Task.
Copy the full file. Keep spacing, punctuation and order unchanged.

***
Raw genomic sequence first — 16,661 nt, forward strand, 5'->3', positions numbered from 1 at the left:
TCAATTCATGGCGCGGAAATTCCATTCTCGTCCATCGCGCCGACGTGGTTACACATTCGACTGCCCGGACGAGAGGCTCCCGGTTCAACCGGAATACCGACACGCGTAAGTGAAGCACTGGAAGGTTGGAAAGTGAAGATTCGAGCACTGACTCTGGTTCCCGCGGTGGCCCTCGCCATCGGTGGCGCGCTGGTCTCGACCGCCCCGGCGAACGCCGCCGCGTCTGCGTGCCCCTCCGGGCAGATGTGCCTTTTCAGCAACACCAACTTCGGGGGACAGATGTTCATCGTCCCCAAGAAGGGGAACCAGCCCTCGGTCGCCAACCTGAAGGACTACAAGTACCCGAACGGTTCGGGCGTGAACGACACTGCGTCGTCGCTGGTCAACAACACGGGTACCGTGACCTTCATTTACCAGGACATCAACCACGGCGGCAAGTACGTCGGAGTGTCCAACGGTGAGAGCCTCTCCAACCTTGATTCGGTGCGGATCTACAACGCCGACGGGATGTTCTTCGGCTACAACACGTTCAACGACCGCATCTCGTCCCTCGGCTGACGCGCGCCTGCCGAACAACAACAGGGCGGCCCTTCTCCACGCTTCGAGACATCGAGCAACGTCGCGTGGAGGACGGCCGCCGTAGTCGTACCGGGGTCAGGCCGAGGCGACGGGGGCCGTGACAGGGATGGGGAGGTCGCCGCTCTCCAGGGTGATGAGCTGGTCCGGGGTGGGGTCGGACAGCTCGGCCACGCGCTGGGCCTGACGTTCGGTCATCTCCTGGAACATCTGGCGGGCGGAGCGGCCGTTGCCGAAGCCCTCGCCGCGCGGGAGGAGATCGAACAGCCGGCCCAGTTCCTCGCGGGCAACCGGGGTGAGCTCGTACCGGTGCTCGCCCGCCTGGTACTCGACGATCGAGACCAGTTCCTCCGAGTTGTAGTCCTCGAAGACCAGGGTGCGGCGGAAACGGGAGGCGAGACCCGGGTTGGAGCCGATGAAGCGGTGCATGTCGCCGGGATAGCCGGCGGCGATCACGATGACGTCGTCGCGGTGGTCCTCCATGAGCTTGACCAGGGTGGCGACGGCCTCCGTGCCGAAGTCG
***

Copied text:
Raw genomic sequence first — 16,661 nt, forward strand, 5'->3', positions numbered from 1 at the left:
TCAATTCATGGCGCGGAAATTCCATTCTCGTCCATCGCGCCGACGTGGTTACACATTCGACTGCCCGGACGAGAGGCTCCCGGTTCAACCGGAATACCGACACGCGTAAGTGAAGCACTGGAAGGTTGGAAAGTGAAGATTCGAGCACTGACTCTGGTTCCCGCGGTGGCCCTCGCCATCGGTGGCGCGCTGGTCTCGACCGCCCCGGCGAACGCCGCCGCGTCTGCGTGCCCCTCCGGGCAGATGTGCCTTTTCAGCAACACCAACTTCGGGGGACAGATGTTCATCGTCCCCAAGAAGGGGAACCAGCCCTCGGTCGCCAACCTGAAGGACTACAAGTACCCGAACGGTTCGGGCGTGAACGACACTGCGTCGTCGCTGGTCAACAACACGGGTACCGTGACCTTCATTTACCAGGACATCAACCACGGCGGCAAGTACGTCGGAGTGTCCAACGGTGAGAGCCTCTCCAACCTTGATTCGGTGCGGATCTACAACGCCGACGGGATGTTCTTCGGCTACAACACGTTCAACGACCGCATCTCGTCCCTCGGCTGACGCGCGCCTGCCGAACAACAACAGGGCGGCCCTTCTCCACGCTTCGAGACATCGAGCAACGTCGCGTGGAGGACGGCCGCCGTAGTCGTACCGGGGTCAGGCCGAGGCGACGGGGGCCGTGACAGGGATGGGGAGGTCGCCGCTCTCCAGGGTGATGAGCTGGTCCGGGGTGGGGTCGGACAGCTCGGCCACGCGCTGGGCCTGACGTTCGGTCATCTCCTGGAACATCTGGCGGGCGGAGCGGCCGTTGCCGAAGCCCTCGCCGCGCGGGAGGAGATCGAACAGCCGGCCCAGTTCCTCGCGGGCAACCGGGGTGAGCTCGTACCGGTGCTCGCCCGCCTGGTACTCGACGATCGAGACCAGTTCCTCCGAGTTGTAGTCCTCGAAGACCAGGGTGCGGCGGAAACGGGAGGCGAGACCCGGGTTGGAGCCGATGAAGCGGTGCATGTCGCCGGGATAGCCGGCGGCGATCACGATGACGTCGTCGCGGTGGTCCTCCATGAGCTTGACCAGGGTGGCGACGGCCTCCGTGCCGAAGTCG